Year of Publication


Degree Name

Doctor of Philosophy (PhD)

Document Type

Doctoral Dissertation




Pharmaceutical Sciences

First Advisor

Dr. Jeffery Talbert


Atypical antipsychotics (AAPs) (also known as second-generation antipsychotics) are the US Food and Drug Administration (FDA) approved medications for schizophrenia, bipolar I disorder, depression and autism. Compared to the typical antipsychotics, AAPs were marketed as reducing adverse side effects such as extrapyramidal symptoms. This resulted in extensive use of AAPs for not only the FDA approved indications but also other conditions that are not approved. However, several post-marketing clinical trials evaluated the use of AAPs and reported serious adverse side effects, including metabolic syndrome, cardiovascular events, or death.

The extensive use of AAPs by pediatrics is an important policy problem that imposes serious concerns on public health and economy in the US. A large proportion of total pediatric AAP use is off-label in which the safety and effectiveness are not yet established. Moreover, among the off-label conditions for which AAPs were used, ADHD was the most common primary mental diagnosis.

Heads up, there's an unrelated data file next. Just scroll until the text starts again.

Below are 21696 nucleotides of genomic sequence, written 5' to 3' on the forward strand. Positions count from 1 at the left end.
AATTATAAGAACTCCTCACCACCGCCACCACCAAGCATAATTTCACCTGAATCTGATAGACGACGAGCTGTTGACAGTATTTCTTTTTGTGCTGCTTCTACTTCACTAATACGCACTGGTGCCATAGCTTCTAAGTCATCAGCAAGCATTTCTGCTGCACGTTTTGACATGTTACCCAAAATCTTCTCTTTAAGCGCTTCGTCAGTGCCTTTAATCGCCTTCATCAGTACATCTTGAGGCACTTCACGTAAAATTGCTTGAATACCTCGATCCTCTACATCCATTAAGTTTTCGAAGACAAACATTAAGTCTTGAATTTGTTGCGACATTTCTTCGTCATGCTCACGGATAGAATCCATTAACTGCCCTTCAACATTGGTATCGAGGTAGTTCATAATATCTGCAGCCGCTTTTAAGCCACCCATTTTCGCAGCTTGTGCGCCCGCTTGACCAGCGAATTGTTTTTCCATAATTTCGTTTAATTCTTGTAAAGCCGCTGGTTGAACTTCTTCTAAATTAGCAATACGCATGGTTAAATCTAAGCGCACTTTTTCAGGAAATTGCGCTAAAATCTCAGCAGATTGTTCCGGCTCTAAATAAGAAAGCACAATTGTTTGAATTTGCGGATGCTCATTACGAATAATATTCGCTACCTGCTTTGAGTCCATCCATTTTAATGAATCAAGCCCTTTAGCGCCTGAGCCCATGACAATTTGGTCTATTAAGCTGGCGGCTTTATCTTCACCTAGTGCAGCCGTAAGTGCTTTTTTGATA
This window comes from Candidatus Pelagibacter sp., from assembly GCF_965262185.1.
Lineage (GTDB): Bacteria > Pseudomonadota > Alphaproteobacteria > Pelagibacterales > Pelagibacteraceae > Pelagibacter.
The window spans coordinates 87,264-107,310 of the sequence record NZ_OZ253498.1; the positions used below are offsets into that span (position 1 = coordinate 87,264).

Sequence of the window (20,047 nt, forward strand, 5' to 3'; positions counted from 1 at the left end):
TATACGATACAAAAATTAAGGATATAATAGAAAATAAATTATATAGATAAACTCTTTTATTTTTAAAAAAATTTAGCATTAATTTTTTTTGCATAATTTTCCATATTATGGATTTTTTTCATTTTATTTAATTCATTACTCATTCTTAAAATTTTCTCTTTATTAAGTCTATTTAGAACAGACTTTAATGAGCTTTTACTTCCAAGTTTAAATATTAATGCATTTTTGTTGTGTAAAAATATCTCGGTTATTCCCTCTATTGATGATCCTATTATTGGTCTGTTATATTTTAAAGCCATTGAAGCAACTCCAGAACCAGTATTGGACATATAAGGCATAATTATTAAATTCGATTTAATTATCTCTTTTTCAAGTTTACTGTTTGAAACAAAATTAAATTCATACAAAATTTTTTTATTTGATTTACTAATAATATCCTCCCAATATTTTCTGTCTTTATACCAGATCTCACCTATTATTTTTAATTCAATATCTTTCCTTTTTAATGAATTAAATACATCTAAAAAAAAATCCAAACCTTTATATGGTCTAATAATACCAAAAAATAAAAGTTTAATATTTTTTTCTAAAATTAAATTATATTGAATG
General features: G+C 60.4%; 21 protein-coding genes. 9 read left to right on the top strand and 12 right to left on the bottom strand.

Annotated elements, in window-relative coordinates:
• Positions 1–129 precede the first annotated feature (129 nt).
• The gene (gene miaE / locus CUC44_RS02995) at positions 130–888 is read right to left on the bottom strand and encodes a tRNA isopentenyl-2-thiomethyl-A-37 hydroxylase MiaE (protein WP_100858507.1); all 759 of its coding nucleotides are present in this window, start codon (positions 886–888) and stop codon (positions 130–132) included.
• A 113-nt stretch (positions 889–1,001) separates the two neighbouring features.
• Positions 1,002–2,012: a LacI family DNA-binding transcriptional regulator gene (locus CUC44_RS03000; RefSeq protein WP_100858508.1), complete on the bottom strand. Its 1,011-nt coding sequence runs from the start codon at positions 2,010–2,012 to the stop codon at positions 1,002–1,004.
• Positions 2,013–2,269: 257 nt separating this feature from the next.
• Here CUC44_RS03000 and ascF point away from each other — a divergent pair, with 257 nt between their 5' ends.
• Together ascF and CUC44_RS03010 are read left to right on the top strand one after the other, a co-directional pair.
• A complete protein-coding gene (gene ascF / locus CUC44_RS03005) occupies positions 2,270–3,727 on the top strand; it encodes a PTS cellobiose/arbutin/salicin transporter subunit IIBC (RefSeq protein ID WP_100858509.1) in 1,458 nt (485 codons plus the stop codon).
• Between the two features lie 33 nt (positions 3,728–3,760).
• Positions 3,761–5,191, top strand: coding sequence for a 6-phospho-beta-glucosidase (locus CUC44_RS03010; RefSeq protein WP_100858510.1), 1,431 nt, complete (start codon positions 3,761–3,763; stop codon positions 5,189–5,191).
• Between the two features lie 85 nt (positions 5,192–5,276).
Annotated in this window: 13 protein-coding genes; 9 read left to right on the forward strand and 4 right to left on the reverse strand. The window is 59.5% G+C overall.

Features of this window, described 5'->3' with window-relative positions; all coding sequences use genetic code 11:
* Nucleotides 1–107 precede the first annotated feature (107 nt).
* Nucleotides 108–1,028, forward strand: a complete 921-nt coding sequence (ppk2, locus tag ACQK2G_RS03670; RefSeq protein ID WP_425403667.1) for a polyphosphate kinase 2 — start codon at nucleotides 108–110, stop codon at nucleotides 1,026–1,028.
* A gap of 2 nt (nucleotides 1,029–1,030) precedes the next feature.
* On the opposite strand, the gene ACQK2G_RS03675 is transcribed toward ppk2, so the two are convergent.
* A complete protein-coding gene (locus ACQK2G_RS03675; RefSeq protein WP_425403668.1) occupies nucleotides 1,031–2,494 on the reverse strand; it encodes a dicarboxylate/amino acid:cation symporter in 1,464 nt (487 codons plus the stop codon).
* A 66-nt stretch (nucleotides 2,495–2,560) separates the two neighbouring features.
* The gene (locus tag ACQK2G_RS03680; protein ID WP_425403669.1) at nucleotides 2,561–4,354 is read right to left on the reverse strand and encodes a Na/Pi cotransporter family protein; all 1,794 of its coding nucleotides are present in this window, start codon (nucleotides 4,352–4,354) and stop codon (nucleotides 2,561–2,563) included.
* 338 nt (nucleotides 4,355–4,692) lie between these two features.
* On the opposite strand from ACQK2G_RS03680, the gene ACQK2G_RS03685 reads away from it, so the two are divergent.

From public health perspective, the risk of type II diabetes in pediatric AAP users was estimated. A retrospective cohort study was conducted and a twice higher risk of developing type II diabetes was estimated for AAP users compared to non-users in pediatrics.

From economic efficiency perspective, the cost-effectiveness of AAPs compared to other ADHD medications in pediatric ADHD patients was estimated. Among non-stimulant ADHD medication treatment strategies, AAPs resulted in the lower expected health outcome than other ADHD medications. Also, AAPs were not a favored choice with respect to cost-effectiveness. A comparative effectiveness study that compares resource utilization and costs between atypical antipsychotic (AAP) users and non-AAP users in ADHD revealed that AAP users were likely to visit a healthcare facility for outpatient and inpatient services more frequently than non-AAP users. Total health care costs were significantly higher for AAP users with additional costs of $1,393 (2012 dollars) during six months and $2,784 (2012 dollars) during a year after initiating the AAP treatment.